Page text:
Amid a few troubling forecasts for the industry, 2023 still looks like it will be a healthy year for cannabis sales. Adult use is now legal in twenty-one states, and analysts predict 2022 sales could top $27 billion despite the macroeconomic pains that plagued the industry throughout the past year. However, forecasting the United States cannabis market can be challenging given the variances in state markets. The nature of the overall market is a tale of two cities: mature markets versus new ones.
In new markets, demand usually is greater than the collective supply available, and prices remain elevated and firm relative to prices in mature markets. As such, cannabis operators in these states generate higher revenue and gross profit per unit sold. However, new markets face much more competition from the illicit market, which offers lower prices and sometimes a wider selection for consumers.
Mature markets, or states that legalized adult-use sales before the era of COVID-19 lockdowns and stimulus checks, now are dealing with the hangover of oversupply. Soaring sales numbers and rising prices in 2020 sparked overinvestment and excessive expansion, particularly in terms of production capacity. The majority of operators in these markets heeded the call for higher demand and higher prices, but they now are forced to reassess their business models as consumer spending levels out and wholesale prices hit all-time lows. The volatile market points to a need for more flexible financing options for cannabis companies.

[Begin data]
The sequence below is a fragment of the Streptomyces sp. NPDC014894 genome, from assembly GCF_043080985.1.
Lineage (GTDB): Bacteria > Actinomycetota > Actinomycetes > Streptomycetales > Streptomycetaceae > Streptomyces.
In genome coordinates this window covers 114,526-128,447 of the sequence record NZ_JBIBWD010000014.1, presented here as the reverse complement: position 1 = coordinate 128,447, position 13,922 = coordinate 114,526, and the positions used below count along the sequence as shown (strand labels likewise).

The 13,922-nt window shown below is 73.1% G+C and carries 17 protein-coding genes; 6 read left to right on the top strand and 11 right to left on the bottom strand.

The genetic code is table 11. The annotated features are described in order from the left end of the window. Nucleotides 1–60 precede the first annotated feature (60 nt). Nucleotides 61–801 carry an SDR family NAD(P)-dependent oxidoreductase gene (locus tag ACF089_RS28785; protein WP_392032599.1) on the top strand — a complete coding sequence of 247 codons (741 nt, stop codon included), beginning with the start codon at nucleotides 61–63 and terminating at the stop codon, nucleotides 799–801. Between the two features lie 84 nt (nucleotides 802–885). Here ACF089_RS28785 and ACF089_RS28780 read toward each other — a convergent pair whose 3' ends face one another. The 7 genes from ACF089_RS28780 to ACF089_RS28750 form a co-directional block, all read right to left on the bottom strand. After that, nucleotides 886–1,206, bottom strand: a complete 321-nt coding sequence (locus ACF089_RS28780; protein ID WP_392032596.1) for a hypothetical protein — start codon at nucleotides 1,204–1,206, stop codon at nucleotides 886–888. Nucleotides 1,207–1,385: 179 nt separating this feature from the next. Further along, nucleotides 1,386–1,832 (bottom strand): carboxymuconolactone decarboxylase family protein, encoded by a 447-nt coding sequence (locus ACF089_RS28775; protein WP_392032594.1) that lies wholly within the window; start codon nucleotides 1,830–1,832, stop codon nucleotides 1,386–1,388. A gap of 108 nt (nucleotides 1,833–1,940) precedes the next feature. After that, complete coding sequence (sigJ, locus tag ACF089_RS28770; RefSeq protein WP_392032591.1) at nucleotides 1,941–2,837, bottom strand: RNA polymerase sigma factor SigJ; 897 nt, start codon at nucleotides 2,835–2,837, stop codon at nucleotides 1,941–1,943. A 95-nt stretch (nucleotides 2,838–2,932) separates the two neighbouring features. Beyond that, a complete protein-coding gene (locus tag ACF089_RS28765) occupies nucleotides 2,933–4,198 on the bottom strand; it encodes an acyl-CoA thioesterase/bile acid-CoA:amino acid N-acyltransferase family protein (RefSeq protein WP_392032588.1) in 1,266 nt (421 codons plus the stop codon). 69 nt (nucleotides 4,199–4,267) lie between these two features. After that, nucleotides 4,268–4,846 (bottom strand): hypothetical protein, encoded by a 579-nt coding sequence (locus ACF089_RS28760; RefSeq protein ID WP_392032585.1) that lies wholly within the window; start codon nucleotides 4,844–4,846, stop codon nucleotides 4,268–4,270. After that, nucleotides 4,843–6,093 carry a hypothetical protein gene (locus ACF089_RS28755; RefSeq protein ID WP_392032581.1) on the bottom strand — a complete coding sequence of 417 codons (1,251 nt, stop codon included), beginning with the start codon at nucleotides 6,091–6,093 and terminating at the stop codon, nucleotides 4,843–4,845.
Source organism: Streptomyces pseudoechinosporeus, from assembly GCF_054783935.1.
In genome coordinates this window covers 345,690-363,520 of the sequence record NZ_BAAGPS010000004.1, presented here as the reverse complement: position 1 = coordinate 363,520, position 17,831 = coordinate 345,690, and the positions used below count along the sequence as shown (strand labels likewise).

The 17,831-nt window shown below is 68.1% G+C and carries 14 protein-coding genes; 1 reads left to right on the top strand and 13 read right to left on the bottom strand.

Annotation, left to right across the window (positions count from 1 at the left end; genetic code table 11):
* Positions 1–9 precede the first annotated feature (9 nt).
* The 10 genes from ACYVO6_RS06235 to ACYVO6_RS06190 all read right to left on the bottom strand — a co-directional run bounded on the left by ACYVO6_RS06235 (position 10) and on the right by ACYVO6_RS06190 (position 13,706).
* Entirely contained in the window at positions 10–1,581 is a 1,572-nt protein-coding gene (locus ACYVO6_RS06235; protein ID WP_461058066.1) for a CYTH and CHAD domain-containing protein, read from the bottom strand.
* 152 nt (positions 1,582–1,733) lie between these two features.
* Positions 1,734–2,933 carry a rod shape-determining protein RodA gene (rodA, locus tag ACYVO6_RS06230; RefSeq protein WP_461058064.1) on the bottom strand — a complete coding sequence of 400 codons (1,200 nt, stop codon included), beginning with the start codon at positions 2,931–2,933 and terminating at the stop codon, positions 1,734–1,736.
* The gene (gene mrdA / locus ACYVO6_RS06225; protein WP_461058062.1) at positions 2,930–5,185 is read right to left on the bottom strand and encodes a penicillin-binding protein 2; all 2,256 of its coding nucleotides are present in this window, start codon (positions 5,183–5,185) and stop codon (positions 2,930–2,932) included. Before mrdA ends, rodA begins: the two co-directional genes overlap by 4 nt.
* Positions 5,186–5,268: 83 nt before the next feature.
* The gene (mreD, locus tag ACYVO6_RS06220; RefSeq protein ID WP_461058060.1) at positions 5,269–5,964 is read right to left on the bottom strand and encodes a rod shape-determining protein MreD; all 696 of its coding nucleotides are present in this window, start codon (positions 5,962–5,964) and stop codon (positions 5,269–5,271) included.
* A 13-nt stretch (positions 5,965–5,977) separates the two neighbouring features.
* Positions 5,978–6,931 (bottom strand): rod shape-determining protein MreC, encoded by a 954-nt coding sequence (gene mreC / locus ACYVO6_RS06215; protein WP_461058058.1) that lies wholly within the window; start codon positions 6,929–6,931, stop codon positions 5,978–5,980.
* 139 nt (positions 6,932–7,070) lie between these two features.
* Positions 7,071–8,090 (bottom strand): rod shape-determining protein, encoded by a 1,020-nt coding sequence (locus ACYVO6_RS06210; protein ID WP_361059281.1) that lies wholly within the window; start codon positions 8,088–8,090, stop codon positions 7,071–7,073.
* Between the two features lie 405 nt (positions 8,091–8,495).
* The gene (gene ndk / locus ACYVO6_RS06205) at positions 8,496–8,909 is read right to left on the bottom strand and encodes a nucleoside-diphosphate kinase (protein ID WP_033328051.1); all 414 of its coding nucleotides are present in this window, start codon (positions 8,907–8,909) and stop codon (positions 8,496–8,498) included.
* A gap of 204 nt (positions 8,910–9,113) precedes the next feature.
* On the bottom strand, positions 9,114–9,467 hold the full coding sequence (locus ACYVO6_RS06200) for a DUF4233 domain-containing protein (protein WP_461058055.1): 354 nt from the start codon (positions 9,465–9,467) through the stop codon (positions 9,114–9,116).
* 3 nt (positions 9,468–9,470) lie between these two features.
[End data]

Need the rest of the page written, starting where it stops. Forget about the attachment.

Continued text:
Reforms at the federal level, should they occur this year, will impact both new and mature markets. Many companies and investors are waiting on a boost from federal legalization, but this is unlikely in the current environment. Fortunately, the total market continues to show positive signs despite a trudge toward federal legalization and Congress continuing to delay action on the Secure and Fair Enforcement (SAFE) Act, which would provide safe-harbor protections to financial institutions that choose to serve state-legal cannabis businesses.